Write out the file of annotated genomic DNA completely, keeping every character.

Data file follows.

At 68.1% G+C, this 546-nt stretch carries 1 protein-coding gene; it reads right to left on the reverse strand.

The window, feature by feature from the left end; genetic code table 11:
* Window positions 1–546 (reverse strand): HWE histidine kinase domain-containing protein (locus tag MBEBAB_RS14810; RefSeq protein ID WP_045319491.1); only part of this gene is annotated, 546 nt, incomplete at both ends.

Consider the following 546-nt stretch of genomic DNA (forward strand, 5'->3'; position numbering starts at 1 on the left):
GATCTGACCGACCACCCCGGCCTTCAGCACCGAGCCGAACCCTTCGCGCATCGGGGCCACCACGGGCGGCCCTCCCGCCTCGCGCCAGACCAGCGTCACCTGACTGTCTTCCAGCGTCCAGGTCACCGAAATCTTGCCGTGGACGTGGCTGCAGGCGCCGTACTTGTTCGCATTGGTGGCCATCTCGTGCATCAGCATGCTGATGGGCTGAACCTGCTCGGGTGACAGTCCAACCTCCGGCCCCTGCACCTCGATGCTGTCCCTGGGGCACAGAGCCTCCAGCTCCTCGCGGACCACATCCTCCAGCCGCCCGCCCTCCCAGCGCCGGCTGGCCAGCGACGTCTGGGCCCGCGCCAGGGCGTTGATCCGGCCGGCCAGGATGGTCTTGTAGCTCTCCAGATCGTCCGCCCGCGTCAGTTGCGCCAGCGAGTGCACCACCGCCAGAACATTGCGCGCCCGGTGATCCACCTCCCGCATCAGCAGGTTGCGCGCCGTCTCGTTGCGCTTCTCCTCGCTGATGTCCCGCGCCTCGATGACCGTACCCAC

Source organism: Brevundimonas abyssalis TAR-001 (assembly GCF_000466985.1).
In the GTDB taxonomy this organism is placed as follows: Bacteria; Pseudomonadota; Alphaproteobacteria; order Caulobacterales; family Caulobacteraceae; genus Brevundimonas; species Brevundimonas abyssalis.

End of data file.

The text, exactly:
At 68.1% G+C, this 546-nt stretch carries 1 protein-coding gene; it reads right to left on the reverse strand.

The window, feature by feature from the left end; genetic code table 11:
* Window positions 1–546 (reverse strand): HWE histidine kinase domain-containing protein (locus tag MBEBAB_RS14810; RefSeq protein ID WP_045319491.1); only part of this gene is annotated, 546 nt, incomplete at both ends.

Consider the following 546-nt stretch of genomic DNA (forward strand, 5'->3'; position numbering starts at 1 on the left):
GATCTGACCGACCACCCCGGCCTTCAGCACCGAGCCGAACCCTTCGCGCATCGGGGCCACCACGGGCGGCCCTCCCGCCTCGCGCCAGACCAGCGTCACCTGACTGTCTTCCAGCGTCCAGGTCACCGAAATCTTGCCGTGGACGTGGCTGCAGGCGCCGTACTTGTTCGCATTGGTGGCCATCTCGTGCATCAGCATGCTGATGGGCTGAACCTGCTCGGGTGACAGTCCAACCTCCGGCCCCTGCACCTCGATGCTGTCCCTGGGGCACAGAGCCTCCAGCTCCTCGCGGACCACATCCTCCAGCCGCCCGCCCTCCCAGCGCCGGCTGGCCAGCGACGTCTGGGCCCGCGCCAGGGCGTTGATCCGGCCGGCCAGGATGGTCTTGTAGCTCTCCAGATCGTCCGCCCGCGTCAGTTGCGCCAGCGAGTGCACCACCGCCAGAACATTGCGCGCCCGGTGATCCACCTCCCGCATCAGCAGGTTGCGCGCCGTCTCGTTGCGCTTCTCCTCGCTGATGTCCCGCGCCTCGATGACCGTACCCAC

Source organism: Brevundimonas abyssalis TAR-001 (assembly GCF_000466985.1).
In the GTDB taxonomy this organism is placed as follows: Bacteria; Pseudomonadota; Alphaproteobacteria; order Caulobacterales; family Caulobacteraceae; genus Brevundimonas; species Brevundimonas abyssalis.